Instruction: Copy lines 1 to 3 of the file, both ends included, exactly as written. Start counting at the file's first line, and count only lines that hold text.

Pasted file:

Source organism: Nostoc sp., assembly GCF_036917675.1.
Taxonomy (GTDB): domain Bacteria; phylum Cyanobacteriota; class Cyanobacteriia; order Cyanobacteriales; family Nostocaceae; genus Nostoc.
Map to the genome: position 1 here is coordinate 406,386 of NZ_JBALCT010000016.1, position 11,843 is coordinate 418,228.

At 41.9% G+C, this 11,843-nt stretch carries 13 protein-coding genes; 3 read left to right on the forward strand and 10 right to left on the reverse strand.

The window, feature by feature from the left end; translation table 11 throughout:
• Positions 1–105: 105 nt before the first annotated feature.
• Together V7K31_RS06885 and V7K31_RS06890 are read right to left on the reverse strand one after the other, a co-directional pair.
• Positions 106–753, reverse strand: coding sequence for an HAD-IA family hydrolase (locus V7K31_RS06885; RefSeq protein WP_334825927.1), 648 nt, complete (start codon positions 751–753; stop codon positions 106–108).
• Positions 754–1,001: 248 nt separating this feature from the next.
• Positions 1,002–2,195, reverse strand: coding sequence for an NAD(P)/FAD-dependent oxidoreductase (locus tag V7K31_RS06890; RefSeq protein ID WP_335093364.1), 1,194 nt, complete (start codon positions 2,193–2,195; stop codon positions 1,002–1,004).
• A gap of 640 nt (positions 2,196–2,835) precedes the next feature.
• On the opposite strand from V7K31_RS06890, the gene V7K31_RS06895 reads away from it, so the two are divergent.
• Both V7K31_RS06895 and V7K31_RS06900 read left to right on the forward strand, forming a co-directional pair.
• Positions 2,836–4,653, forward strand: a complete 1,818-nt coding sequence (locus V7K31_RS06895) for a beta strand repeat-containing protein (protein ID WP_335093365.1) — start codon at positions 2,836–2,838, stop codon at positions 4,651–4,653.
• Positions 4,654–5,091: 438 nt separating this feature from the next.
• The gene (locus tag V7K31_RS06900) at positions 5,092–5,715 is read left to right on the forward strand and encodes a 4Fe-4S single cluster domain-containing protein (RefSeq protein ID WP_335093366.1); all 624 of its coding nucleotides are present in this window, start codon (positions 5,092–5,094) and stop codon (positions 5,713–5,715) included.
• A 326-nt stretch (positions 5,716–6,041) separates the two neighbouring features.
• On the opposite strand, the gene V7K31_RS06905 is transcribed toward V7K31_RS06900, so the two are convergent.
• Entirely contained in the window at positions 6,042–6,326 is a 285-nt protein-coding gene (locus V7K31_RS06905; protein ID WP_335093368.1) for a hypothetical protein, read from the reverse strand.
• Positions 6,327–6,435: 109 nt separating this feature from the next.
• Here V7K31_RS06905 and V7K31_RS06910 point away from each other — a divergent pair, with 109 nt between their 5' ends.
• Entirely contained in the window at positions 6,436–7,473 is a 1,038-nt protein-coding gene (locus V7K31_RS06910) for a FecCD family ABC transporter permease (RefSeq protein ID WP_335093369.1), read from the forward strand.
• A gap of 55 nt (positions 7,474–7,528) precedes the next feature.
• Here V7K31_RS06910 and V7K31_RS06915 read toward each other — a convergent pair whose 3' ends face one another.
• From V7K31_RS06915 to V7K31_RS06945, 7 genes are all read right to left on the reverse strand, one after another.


Source organism: Nostoc sp., assembly GCF_036917675.1.
Taxonomy (GTDB): domain Bacteria; phylum Cyanobacteriota; class Cyanobacteriia; order Cyanobacteriales; family Nostocaceae; genus Nostoc.
Map to the genome: position 1 here is coordinate 406,386 of NZ_JBALCT010000016.1, position 11,843 is coordinate 418,228.